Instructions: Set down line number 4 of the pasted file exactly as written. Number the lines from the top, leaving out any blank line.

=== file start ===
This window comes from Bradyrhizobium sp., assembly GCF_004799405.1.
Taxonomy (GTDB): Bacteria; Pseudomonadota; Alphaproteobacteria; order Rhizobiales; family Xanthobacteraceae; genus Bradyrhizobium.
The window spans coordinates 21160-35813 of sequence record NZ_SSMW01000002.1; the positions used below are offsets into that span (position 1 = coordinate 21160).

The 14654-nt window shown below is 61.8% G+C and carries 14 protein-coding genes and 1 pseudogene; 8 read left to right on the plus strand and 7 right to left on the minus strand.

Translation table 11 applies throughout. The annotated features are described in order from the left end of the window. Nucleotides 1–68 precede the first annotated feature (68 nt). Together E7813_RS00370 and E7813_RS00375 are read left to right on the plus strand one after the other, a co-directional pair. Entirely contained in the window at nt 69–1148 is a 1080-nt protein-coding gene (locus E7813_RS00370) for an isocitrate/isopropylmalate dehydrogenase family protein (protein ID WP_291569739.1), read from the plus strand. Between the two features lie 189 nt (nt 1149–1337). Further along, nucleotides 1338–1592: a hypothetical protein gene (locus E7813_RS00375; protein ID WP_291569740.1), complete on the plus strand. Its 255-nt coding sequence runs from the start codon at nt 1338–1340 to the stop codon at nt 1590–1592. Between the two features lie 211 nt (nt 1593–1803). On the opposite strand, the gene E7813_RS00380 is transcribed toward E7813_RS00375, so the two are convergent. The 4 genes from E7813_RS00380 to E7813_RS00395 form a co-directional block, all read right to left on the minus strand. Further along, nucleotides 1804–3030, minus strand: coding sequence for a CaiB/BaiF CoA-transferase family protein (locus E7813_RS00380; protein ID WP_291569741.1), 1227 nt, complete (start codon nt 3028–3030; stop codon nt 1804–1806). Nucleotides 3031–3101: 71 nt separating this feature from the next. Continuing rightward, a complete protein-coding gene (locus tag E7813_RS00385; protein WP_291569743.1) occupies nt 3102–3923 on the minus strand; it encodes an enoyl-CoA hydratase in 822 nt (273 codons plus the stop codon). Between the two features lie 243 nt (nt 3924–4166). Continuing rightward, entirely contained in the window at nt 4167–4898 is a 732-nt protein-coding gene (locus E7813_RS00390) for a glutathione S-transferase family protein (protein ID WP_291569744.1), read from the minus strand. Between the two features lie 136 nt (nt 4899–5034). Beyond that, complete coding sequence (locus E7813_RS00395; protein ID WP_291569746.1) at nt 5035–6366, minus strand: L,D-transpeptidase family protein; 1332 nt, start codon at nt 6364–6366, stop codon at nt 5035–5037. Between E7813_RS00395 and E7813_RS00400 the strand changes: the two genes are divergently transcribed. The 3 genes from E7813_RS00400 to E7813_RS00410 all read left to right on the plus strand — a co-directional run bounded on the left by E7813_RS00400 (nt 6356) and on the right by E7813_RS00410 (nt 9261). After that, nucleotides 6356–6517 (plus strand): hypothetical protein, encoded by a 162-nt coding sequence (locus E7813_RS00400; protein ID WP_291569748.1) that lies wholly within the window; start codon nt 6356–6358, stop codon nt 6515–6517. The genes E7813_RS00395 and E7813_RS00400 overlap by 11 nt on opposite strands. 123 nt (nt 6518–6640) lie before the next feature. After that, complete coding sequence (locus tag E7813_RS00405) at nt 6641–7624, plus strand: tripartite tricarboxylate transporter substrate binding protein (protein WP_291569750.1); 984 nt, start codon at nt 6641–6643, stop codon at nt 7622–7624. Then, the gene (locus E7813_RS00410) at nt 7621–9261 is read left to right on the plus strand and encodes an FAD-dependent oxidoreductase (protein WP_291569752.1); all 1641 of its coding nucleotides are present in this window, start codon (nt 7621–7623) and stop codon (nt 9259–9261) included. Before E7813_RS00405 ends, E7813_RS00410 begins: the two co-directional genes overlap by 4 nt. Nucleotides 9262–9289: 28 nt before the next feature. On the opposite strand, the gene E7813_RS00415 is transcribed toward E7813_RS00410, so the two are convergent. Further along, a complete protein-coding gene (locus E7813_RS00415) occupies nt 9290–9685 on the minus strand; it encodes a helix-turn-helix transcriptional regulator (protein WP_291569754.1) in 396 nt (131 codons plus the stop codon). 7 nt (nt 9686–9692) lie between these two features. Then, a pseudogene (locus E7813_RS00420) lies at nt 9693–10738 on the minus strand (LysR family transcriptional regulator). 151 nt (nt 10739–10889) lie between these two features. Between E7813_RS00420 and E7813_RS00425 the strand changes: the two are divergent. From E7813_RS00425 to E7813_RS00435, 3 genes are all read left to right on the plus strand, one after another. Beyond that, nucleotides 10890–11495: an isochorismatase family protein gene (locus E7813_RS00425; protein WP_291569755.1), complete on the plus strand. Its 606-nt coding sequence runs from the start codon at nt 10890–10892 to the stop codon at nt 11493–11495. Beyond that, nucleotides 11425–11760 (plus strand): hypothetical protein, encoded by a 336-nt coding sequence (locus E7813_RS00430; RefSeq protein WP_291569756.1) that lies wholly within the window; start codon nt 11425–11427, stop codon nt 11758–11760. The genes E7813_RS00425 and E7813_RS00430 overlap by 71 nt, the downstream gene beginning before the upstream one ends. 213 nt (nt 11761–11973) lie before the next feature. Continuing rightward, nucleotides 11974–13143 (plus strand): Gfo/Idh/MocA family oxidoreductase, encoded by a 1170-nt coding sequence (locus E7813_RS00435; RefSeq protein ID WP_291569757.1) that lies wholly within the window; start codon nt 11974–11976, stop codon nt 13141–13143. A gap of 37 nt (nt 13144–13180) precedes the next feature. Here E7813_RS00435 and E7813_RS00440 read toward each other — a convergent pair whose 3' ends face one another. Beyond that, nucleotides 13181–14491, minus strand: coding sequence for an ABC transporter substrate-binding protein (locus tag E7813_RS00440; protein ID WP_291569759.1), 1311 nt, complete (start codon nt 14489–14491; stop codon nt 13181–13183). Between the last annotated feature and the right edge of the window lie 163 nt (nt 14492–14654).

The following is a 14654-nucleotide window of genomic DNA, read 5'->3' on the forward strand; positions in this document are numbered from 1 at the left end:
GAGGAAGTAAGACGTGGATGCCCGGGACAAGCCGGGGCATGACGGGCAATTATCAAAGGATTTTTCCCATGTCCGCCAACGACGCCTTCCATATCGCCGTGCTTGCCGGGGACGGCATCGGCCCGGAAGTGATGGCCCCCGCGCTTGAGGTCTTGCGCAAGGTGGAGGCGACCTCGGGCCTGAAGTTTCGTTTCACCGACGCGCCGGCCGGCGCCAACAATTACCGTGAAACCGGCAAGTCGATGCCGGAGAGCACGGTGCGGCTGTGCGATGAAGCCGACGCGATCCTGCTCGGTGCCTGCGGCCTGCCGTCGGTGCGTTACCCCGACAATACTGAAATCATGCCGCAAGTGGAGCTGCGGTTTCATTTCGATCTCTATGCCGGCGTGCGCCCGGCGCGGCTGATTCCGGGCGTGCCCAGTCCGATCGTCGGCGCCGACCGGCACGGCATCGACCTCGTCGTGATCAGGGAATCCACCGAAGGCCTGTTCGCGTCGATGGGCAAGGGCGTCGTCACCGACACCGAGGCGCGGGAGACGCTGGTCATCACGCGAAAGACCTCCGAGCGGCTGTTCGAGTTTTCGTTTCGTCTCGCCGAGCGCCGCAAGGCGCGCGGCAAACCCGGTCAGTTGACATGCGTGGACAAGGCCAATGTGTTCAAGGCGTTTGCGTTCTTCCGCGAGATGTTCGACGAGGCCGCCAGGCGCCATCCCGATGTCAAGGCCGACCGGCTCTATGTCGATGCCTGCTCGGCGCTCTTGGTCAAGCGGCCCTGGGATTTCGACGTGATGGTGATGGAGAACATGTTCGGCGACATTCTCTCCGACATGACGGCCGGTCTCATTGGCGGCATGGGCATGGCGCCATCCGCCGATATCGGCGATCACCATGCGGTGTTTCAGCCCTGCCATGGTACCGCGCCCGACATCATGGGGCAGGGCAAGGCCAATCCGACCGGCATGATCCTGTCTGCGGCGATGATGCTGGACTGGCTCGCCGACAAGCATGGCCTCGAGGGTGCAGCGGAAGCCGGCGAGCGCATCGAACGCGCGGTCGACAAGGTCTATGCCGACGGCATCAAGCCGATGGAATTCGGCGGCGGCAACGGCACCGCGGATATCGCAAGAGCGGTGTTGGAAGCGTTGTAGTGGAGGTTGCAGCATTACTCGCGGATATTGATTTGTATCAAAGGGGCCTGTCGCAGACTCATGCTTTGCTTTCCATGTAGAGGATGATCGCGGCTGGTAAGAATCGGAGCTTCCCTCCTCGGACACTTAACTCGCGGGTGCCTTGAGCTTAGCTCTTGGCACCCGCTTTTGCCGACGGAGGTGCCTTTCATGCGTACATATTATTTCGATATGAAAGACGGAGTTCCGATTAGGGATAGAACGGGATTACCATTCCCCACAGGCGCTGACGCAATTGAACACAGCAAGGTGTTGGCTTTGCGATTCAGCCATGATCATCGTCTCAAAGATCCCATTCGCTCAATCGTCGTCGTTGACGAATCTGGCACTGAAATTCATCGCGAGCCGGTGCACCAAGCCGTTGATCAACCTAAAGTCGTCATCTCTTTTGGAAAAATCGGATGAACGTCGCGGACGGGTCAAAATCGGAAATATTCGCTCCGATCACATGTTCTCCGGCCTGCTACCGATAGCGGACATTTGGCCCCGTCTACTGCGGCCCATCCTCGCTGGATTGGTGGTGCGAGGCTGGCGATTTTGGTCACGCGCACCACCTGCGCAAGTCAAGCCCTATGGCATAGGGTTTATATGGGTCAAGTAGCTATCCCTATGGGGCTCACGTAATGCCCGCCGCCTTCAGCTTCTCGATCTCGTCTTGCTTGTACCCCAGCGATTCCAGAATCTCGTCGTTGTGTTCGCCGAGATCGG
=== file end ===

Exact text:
The 14654-nt window shown below is 61.8% G+C and carries 14 protein-coding genes and 1 pseudogene; 8 read left to right on the plus strand and 7 right to left on the minus strand.